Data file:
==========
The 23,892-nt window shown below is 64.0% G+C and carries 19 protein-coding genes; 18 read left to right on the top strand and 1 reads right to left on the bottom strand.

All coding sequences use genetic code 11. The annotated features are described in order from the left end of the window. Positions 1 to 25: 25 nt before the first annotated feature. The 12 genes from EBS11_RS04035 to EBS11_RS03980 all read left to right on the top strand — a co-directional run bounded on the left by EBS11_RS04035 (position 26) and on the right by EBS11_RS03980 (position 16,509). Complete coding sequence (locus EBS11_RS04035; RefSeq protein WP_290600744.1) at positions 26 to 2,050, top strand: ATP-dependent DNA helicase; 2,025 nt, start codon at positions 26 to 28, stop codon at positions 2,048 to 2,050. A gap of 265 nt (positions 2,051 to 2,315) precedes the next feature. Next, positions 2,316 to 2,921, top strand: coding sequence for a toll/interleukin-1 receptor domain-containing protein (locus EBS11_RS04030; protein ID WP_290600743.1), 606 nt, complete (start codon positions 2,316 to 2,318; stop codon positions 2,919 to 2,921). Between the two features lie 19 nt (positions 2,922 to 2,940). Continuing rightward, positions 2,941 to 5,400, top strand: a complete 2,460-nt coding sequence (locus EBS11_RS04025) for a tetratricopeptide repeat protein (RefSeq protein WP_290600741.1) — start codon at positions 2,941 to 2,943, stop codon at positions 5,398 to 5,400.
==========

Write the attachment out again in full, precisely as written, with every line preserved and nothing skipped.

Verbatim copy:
The 23,892-nt window shown below is 64.0% G+C and carries 19 protein-coding genes; 18 read left to right on the top strand and 1 reads right to left on the bottom strand.

All coding sequences use genetic code 11. The annotated features are described in order from the left end of the window. Positions 1 to 25: 25 nt before the first annotated feature. The 12 genes from EBS11_RS04035 to EBS11_RS03980 all read left to right on the top strand — a co-directional run bounded on the left by EBS11_RS04035 (position 26) and on the right by EBS11_RS03980 (position 16,509). Complete coding sequence (locus EBS11_RS04035; RefSeq protein WP_290600744.1) at positions 26 to 2,050, top strand: ATP-dependent DNA helicase; 2,025 nt, start codon at positions 26 to 28, stop codon at positions 2,048 to 2,050. A gap of 265 nt (positions 2,051 to 2,315) precedes the next feature. Next, positions 2,316 to 2,921, top strand: coding sequence for a toll/interleukin-1 receptor domain-containing protein (locus EBS11_RS04030; protein ID WP_290600743.1), 606 nt, complete (start codon positions 2,316 to 2,318; stop codon positions 2,919 to 2,921). Between the two features lie 19 nt (positions 2,922 to 2,940). Continuing rightward, positions 2,941 to 5,400, top strand: a complete 2,460-nt coding sequence (locus EBS11_RS04025) for a tetratricopeptide repeat protein (RefSeq protein WP_290600741.1) — start codon at positions 2,941 to 2,943, stop codon at positions 5,398 to 5,400.